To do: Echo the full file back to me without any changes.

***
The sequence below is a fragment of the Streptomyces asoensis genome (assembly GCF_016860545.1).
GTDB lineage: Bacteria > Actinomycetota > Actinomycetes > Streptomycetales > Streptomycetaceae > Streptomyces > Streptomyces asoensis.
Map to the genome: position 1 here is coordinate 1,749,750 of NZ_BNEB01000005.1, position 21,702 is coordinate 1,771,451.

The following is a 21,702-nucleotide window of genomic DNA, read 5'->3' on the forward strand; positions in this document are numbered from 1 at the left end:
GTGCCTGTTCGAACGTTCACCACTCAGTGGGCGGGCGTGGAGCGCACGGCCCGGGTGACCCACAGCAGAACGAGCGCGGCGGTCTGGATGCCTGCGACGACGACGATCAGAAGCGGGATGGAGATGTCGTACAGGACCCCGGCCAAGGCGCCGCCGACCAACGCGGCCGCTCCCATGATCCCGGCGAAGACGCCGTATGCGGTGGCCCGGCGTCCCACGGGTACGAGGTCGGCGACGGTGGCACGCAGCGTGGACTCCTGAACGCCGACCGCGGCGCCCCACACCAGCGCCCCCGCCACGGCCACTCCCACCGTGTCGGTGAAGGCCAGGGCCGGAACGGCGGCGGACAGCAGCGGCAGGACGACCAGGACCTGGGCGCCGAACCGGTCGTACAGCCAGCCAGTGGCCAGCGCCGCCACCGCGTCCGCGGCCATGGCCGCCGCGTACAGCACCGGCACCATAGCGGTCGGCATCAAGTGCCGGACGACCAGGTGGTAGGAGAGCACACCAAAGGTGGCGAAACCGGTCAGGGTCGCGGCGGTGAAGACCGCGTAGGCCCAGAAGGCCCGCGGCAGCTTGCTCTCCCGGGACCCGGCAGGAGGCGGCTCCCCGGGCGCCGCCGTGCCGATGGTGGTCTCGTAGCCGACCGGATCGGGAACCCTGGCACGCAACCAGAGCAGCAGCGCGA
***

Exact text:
The sequence below is a fragment of the Streptomyces asoensis genome (assembly GCF_016860545.1).
GTDB lineage: Bacteria > Actinomycetota > Actinomycetes > Streptomycetales > Streptomycetaceae > Streptomyces > Streptomyces asoensis.
Map to the genome: position 1 here is coordinate 1,749,750 of NZ_BNEB01000005.1, position 21,702 is coordinate 1,771,451.

The following is a 21,702-nucleotide window of genomic DNA, read 5'->3' on the forward strand; positions in this document are numbered from 1 at the left end:
GTGCCTGTTCGAACGTTCACCACTCAGTGGGCGGGCGTGGAGCGCACGGCCCGGGTGACCCACAGCAGAACGAGCGCGGCGGTCTGGATGCCTGCGACGACGACGATCAGAAGCGGGATGGAGATGTCGTACAGGACCCCGGCCAAGGCGCCGCCGACCAACGCGGCCGCTCCCATGATCCCGGCGAAGACGCCGTATGCGGTGGCCCGGCGTCCCACGGGTACGAGGTCGGCGACGGTGGCACGCAGCGTGGACTCCTGAACGCCGACCGCGGCGCCCCACACCAGCGCCCCCGCCACGGCCACTCCCACCGTGTCGGTGAAGGCCAGGGCCGGAACGGCGGCGGACAGCAGCGGCAGGACGACCAGGACCTGGGCGCCGAACCGGTCGTACAGCCAGCCAGTGGCCAGCGCCGCCACCGCGTCCGCGGCCATGGCCGCCGCGTACAGCACCGGCACCATAGCGGTCGGCATCAAGTGCCGGACGACCAGGTGGTAGGAGAGCACACCAAAGGTGGCGAAACCGGTCAGGGTCGCGGCGGTGAAGACCGCGTAGGCCCAGAAGGCCCGCGGCAGCTTGCTCTCCCGGGACCCGGCAGGAGGCGGCTCCCCGGGCGCCGCCGTGCCGATGGTGGTCTCGTAGCCGACCGGATCGGGAACCCTGGCACGCAACCAGAGCAGCAGCGCGA